Bridging the Gap Between Development and Design
The worlds of software design and engineering intersect and frequently intertwine. The partnership is critical, and yet we often hear stories about how the two disciplines come into conflict.
Over lunch recently, our integrated teams reflected on the ways that designers and engineers work together at Lab Zero. The gaps they perceived, and how those gaps are addressed here, might surprise you.
The Time Gap
“Design happens first, then development.”
Yes, designers finish a design and move on before development has finished building a design. In order to have the right perspective when we need it, we structure our timelines so that:
- developers are available ahead of the design review to give preliminary feedback (sometimes it’s just the lead developer, not the whole team)
- designers are available after the design review, during development and testing, to refine designs or fill in gaps that are discovered as the team discovers extra use cases.
The Values Gap
“Developers focus on function, whereas designers look at the human experience.”
It’s true: designers more often ask themselves the question, ‘What’s going on with the user?’ and developers more often ask themselves the question, ‘How can I validate this user input?’
We don’t hate this gap. A team that doesn’t take stock of the system requirements and constraints they have to work with will fail. And a team that doesn’t account for the needs of users in their lived experience will fail. We leverage this difference for higher productivity by committing to value each other’s perspective and respecting their judgment.
Note: It’s interesting that the developer often is the first person to actually evaluate the real user experience and know when it's really bad (at least until our prototyping tools improve). Long wait times; frustration over complicated forms; the system not remembering things for you — these are things developers notice early.
The Detail Gap
“Designers focus their time on the critical paths. Developers have to handle every path.”
It’s natural for design to focus on the ‘most common experience’ (when there actually is one). But we don’t want design to go too far down the path without committing to address the edge cases.
LZ designers bridge this gap by showing the developer the design for known critical paths, and then asking them what’s missing. Sometimes a developer can lead the way to devise a solution that the designer can then incorporate or refine.
On the other hand, designers have a keen grasp of visual details and interaction patterns. The developer may not notice the way the design’s type sizes or grid supports hierarchy and reduce cognitive load. The two disciplines preside over different realms of detail, and they each leverage the sensibilities of the other discipline to make sure nothing is missed.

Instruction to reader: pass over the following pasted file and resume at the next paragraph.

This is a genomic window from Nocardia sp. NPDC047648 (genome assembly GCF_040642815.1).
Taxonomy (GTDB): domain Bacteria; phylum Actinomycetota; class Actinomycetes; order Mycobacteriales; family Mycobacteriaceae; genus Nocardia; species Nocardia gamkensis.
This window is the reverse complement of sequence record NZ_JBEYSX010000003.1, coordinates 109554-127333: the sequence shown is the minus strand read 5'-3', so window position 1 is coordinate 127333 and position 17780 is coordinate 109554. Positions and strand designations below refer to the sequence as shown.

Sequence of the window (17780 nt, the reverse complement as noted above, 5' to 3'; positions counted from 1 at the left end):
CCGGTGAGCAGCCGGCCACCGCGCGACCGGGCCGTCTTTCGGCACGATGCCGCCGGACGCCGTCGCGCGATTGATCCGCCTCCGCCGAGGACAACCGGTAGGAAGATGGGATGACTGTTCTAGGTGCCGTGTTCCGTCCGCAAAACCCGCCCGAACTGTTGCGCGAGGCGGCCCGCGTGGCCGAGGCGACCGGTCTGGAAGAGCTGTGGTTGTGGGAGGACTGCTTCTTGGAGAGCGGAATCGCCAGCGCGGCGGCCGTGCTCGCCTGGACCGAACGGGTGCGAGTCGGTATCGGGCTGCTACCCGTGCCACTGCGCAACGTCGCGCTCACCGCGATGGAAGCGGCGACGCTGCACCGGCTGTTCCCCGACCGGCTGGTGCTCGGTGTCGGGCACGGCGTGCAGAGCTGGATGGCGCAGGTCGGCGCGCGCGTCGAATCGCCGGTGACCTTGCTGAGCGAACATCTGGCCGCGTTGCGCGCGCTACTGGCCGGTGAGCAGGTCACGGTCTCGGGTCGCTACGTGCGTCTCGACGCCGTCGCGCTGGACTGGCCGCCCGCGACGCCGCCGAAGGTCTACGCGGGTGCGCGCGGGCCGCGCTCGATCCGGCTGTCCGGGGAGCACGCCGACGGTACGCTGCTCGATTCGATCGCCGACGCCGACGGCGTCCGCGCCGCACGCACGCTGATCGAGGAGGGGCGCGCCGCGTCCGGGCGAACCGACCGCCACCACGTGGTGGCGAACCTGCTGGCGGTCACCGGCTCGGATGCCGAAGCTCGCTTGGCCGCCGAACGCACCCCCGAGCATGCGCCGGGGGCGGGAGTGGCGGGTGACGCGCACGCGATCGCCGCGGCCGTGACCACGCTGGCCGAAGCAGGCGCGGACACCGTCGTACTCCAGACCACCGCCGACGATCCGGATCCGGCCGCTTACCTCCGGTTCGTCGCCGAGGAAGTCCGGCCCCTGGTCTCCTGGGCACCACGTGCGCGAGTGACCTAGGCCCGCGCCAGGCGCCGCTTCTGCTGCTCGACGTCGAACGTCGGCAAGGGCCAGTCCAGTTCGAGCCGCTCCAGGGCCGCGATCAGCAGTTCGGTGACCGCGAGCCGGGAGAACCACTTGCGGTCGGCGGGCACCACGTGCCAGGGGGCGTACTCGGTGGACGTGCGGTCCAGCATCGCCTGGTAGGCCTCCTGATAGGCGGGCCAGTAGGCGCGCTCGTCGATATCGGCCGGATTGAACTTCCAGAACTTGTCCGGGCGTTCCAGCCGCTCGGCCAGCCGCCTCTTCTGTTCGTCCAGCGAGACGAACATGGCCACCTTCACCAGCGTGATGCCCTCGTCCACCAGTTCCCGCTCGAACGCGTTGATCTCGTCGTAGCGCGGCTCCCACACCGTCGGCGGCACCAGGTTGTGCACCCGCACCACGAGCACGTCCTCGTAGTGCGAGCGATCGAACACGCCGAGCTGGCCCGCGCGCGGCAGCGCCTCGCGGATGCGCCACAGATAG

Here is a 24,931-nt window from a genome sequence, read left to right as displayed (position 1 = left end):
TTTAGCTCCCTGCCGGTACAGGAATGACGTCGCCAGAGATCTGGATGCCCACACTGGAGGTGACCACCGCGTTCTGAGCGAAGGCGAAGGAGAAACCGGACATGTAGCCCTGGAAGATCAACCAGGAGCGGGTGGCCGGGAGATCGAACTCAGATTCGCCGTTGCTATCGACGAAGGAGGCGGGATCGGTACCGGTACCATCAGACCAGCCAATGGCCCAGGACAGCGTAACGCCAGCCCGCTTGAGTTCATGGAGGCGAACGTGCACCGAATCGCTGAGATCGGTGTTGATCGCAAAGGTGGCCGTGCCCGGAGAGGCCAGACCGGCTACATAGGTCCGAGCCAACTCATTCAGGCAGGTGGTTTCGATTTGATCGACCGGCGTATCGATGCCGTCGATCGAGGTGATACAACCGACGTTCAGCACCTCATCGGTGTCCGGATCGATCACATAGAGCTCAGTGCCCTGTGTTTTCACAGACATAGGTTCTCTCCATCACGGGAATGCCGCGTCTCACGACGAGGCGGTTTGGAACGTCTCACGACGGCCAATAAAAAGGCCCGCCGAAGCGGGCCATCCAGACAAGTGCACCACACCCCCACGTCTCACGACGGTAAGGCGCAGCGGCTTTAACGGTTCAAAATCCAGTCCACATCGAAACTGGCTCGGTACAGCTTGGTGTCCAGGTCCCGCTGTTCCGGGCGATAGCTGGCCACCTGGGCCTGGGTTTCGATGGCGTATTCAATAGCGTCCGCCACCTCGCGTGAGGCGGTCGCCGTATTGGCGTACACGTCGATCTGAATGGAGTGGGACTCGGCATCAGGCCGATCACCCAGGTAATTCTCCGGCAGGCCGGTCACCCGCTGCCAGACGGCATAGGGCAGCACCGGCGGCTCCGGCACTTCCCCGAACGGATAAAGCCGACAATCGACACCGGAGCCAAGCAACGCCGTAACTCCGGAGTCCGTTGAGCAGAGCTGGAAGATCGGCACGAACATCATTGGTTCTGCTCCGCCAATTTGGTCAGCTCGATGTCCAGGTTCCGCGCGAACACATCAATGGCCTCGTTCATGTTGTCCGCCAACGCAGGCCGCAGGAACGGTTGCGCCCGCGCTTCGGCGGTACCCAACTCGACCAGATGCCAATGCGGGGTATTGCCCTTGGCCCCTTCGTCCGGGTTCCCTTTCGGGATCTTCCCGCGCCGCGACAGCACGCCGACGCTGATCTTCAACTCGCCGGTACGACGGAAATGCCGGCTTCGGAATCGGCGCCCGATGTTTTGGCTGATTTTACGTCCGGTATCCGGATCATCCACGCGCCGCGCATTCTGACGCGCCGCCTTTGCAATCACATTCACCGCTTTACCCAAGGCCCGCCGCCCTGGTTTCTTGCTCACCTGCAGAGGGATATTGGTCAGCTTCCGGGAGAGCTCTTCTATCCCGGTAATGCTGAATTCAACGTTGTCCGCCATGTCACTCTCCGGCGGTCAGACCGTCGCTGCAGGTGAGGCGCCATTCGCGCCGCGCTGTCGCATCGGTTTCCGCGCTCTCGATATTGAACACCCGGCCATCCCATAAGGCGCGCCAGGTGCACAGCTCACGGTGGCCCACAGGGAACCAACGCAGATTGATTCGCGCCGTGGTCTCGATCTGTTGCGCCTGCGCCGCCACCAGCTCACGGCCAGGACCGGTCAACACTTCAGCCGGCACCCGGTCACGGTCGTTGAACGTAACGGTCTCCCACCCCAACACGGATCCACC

The Transparency Gap
“Designers get to know the user. Developers get to know the data.”
Designers meet users more often than developers, but developers tend to have more access to actual user data.
We address this in the following way: designers publish direct observations as well as conclusions associated with each user insight. For their part, the developers offer hard data to support or refute conclusions or point towards one design approach over another. And we’re always on the lookout for tools like Adobe XD that make it easier to incorporate realistic (if not live) user data during design exploration.
The Certainty Gap
“Designers are always testing a hypothesis. By comparison, at any time developers are working toward a known, fixed goal.”
Good designers treat each design output as an input to test a hypothesis about what the user needs. In design reviews, it can come across that they hold many plausible outcomes at once. By contrast, developers operate in a state of greater certainty. They view the design as a goal in itself to be achieved through code that operates predictably and reliably.
The certainty gap is healthy in design + dev collaboration. We view this as a division of labor. It’s hard to focus on solving specific, technical problems if you have nagging doubts that you’re building the right thing. At the same time, somebody on the team needs to be open and tuned into the signal that’s coming back from the users.
Patterns for Addressing a Gap
In examining our own patterns for addressing these gaps, it seems that we often find a way to bridge the gap, by bringing designers and developers together earlier and later in the process, and encouraging them to stretch their own domains into a state of overlap.
And other times, a gap represents an efficient division of labor; a specialization; a bridge of trust where divide-and-conquer make us more successful.
How Do Design and Dev Work Together in Your Organization?
Are your developers and designers eating lunch together, or are they in separate silos? Can we help you build successful interactions, and make your team a better functioning whole? Please get in touch!
Continue the conversation.
Lab Zero is a San Francisco-based product team helping startups and Fortune 100 companies build flexible, modern, and secure solutions.